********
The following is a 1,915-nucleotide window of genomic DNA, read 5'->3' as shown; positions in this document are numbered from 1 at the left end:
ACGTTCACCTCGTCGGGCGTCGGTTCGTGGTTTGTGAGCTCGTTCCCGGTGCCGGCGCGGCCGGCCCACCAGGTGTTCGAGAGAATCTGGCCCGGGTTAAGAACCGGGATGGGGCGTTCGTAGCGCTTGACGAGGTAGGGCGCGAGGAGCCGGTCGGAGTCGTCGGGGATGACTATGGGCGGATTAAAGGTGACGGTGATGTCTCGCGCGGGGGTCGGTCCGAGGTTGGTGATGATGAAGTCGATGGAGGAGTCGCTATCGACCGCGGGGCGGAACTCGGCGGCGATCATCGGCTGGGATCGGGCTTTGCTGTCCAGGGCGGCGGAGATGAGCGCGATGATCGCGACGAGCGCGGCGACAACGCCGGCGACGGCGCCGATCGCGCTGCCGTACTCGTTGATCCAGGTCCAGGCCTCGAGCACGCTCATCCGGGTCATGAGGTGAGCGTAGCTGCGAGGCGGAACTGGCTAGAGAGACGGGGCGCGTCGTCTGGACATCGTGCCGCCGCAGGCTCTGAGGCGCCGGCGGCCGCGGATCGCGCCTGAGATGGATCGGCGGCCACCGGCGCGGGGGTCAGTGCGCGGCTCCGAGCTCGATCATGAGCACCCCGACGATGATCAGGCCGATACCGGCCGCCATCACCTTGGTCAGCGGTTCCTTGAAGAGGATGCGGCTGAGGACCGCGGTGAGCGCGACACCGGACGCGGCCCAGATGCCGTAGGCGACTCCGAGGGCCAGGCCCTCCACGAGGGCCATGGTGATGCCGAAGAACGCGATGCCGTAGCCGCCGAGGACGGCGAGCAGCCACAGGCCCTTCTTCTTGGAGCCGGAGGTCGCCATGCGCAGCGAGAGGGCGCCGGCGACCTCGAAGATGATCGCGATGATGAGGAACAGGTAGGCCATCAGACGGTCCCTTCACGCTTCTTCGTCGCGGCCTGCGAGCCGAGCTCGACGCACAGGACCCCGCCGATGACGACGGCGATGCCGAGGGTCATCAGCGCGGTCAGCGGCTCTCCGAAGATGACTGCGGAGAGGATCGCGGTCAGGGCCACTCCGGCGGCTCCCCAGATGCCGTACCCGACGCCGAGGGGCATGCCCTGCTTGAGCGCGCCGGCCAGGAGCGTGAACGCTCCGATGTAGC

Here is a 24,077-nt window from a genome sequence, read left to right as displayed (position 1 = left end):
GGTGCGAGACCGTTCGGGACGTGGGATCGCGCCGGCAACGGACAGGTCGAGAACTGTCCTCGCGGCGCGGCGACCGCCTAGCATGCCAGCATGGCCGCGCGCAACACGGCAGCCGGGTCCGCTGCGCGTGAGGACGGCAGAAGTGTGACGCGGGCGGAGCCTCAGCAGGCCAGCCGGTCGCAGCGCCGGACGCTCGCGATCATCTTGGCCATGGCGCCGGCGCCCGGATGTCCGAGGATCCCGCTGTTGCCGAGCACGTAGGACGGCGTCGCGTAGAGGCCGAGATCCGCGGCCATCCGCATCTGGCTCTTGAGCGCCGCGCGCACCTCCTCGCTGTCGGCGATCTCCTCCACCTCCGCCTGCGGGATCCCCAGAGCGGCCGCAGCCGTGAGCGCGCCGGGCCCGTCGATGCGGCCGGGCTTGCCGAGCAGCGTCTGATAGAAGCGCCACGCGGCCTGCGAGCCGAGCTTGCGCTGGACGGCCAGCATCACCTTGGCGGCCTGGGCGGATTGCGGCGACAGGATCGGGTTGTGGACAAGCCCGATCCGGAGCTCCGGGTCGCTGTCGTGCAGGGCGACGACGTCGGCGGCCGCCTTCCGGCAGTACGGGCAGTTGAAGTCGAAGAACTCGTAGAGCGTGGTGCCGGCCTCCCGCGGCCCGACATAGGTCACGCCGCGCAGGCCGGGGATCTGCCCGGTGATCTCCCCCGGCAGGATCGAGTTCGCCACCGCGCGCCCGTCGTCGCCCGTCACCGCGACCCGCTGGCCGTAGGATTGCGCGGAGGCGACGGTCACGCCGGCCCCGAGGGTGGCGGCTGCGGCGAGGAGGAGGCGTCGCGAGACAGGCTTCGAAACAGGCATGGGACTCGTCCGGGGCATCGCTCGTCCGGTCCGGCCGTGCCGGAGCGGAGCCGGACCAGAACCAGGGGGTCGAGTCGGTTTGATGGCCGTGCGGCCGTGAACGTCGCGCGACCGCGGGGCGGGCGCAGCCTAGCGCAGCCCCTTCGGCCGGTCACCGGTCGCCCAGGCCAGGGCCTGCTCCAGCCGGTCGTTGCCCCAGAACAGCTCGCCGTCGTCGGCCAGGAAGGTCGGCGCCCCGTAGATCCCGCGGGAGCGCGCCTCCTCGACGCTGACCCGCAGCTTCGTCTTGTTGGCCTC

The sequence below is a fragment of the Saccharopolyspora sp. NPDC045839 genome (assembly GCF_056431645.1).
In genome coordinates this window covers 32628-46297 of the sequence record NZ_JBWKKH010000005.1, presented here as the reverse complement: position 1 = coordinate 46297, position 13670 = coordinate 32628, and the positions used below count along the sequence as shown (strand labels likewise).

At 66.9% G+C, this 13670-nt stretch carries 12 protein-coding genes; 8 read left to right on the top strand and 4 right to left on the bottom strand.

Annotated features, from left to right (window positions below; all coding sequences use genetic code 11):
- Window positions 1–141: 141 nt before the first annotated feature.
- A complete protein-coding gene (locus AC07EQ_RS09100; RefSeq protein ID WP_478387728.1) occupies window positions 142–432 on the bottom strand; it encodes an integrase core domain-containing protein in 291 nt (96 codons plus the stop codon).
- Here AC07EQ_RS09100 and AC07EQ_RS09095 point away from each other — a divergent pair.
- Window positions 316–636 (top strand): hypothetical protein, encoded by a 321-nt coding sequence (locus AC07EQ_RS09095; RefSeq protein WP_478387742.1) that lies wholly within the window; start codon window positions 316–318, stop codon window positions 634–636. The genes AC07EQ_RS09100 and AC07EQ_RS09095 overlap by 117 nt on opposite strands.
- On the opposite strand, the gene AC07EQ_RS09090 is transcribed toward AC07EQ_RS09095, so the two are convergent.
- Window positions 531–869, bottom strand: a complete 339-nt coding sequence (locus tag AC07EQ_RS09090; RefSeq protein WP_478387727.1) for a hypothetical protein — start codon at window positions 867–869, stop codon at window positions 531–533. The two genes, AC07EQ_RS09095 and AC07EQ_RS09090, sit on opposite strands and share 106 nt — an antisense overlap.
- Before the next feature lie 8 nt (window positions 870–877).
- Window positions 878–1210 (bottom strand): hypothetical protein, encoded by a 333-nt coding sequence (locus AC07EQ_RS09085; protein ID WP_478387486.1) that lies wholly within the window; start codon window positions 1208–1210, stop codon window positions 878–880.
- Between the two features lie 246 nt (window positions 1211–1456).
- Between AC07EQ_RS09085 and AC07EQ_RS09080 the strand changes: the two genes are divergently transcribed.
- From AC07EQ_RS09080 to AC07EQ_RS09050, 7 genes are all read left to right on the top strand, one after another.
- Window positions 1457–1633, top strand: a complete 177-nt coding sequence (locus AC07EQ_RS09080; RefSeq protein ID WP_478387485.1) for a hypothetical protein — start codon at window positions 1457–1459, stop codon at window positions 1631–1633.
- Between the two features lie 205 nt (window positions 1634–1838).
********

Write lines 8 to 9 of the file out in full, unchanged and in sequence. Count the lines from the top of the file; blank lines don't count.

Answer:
Annotated features, from left to right (window positions below; all coding sequences use genetic code 11):
- Window positions 1–141: 141 nt before the first annotated feature.